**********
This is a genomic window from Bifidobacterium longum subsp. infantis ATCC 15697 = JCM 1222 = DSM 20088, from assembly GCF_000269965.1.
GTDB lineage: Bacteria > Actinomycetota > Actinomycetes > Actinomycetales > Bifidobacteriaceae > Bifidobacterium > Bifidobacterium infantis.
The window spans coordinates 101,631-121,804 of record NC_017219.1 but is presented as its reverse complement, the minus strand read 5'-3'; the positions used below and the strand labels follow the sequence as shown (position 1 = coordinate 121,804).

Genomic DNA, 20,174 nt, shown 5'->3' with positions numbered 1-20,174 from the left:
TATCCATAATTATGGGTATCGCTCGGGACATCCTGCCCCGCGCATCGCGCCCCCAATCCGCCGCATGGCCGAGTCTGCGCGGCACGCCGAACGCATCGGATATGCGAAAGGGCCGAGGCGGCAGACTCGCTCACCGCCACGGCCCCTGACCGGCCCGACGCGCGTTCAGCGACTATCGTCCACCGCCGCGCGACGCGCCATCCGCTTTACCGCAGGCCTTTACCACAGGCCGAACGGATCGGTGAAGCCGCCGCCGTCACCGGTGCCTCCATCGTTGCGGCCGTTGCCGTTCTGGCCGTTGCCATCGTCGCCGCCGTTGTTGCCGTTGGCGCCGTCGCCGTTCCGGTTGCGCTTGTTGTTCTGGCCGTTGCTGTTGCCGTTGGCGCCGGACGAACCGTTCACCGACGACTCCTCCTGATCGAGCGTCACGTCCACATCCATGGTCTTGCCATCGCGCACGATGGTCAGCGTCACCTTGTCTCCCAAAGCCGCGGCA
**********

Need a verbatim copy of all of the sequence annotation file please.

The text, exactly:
This is a genomic window from Bifidobacterium longum subsp. infantis ATCC 15697 = JCM 1222 = DSM 20088, from assembly GCF_000269965.1.
GTDB lineage: Bacteria > Actinomycetota > Actinomycetes > Actinomycetales > Bifidobacteriaceae > Bifidobacterium > Bifidobacterium infantis.
The window spans coordinates 101,631-121,804 of record NC_017219.1 but is presented as its reverse complement, the minus strand read 5'-3'; the positions used below and the strand labels follow the sequence as shown (position 1 = coordinate 121,804).

Genomic DNA, 20,174 nt, shown 5'->3' with positions numbered 1-20,174 from the left:
TATCCATAATTATGGGTATCGCTCGGGACATCCTGCCCCGCGCATCGCGCCCCCAATCCGCCGCATGGCCGAGTCTGCGCGGCACGCCGAACGCATCGGATATGCGAAAGGGCCGAGGCGGCAGACTCGCTCACCGCCACGGCCCCTGACCGGCCCGACGCGCGTTCAGCGACTATCGTCCACCGCCGCGCGACGCGCCATCCGCTTTACCGCAGGCCTTTACCACAGGCCGAACGGATCGGTGAAGCCGCCGCCGTCACCGGTGCCTCCATCGTTGCGGCCGTTGCCGTTCTGGCCGTTGCCATCGTCGCCGCCGTTGTTGCCGTTGGCGCCGTCGCCGTTCCGGTTGCGCTTGTTGTTCTGGCCGTTGCTGTTGCCGTTGGCGCCGGACGAACCGTTCACCGACGACTCCTCCTGATCGAGCGTCACGTCCACATCCATGGTCTTGCCATCGCGCACGATGGTCAGCGTCACCTTGTCTCCCAAAGCCGCGGCA